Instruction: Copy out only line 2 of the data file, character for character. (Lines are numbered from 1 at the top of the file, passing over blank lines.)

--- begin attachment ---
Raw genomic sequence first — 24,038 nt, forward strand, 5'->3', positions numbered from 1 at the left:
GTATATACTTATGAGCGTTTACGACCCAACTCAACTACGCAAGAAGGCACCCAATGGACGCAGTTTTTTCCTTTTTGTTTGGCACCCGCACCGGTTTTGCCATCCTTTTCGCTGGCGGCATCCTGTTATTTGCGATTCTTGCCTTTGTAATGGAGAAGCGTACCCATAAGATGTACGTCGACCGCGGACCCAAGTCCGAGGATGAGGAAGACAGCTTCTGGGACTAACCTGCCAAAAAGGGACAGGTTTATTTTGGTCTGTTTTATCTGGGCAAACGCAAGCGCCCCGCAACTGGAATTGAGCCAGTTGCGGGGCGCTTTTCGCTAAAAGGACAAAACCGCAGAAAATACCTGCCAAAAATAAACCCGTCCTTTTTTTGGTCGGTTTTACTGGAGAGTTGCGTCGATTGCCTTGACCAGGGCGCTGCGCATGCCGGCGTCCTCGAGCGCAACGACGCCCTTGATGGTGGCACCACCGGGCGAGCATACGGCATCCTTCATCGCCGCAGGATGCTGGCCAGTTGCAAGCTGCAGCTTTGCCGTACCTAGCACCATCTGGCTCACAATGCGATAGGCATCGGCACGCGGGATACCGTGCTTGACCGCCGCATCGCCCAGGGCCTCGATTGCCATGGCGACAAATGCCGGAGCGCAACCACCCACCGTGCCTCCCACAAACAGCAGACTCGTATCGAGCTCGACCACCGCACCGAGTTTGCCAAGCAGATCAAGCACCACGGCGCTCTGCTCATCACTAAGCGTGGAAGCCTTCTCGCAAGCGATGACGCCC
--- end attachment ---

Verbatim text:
GTATATACTTATGAGCGTTTACGACCCAACTCAACTACGCAAGAAGGCACCCAATGGACGCAGTTTTTTCCTTTTTGTTTGGCACCCGCACCGGTTTTGCCATCCTTTTCGCTGGCGGCATCCTGTTATTTGCGATTCTTGCCTTTGTAATGGAGAAGCGTACCCATAAGATGTACGTCGACCGCGGACCCAAGTCCGAGGATGAGGAAGACAGCTTCTGGGACTAACCTGCCAAAAAGGGACAGGTTTATTTTGGTCTGTTTTATCTGGGCAAACGCAAGCGCCCCGCAACTGGAATTGAGCCAGTTGCGGGGCGCTTTTCGCTAAAAGGACAAAACCGCAGAAAATACCTGCCAAAAATAAACCCGTCCTTTTTTTGGTCGGTTTTACTGGAGAGTTGCGTCGATTGCCTTGACCAGGGCGCTGCGCATGCCGGCGTCCTCGAGCGCAACGACGCCCTTGATGGTGGCACCACCGGGCGAGCATACGGCATCCTTCATCGCCGCAGGATGCTGGCCAGTTGCAAGCTGCAGCTTTGCCGTACCTAGCACCATCTGGCTCACAATGCGATAGGCATCGGCACGCGGGATACCGTGCTTGACCGCCGCATCGCCCAGGGCCTCGATTGCCATGGCGACAAATGCCGGAGCGCAACCACCCACCGTGCCTCCCACAAACAGCAGACTCGTATCGAGCTCGACCACCGCACCGAGTTTGCCAAGCAGATCAAGCACCACGGCGCTCTGCTCATCACTAAGCGTGGAAGCCTTCTCGCAAGCGATGACGCCC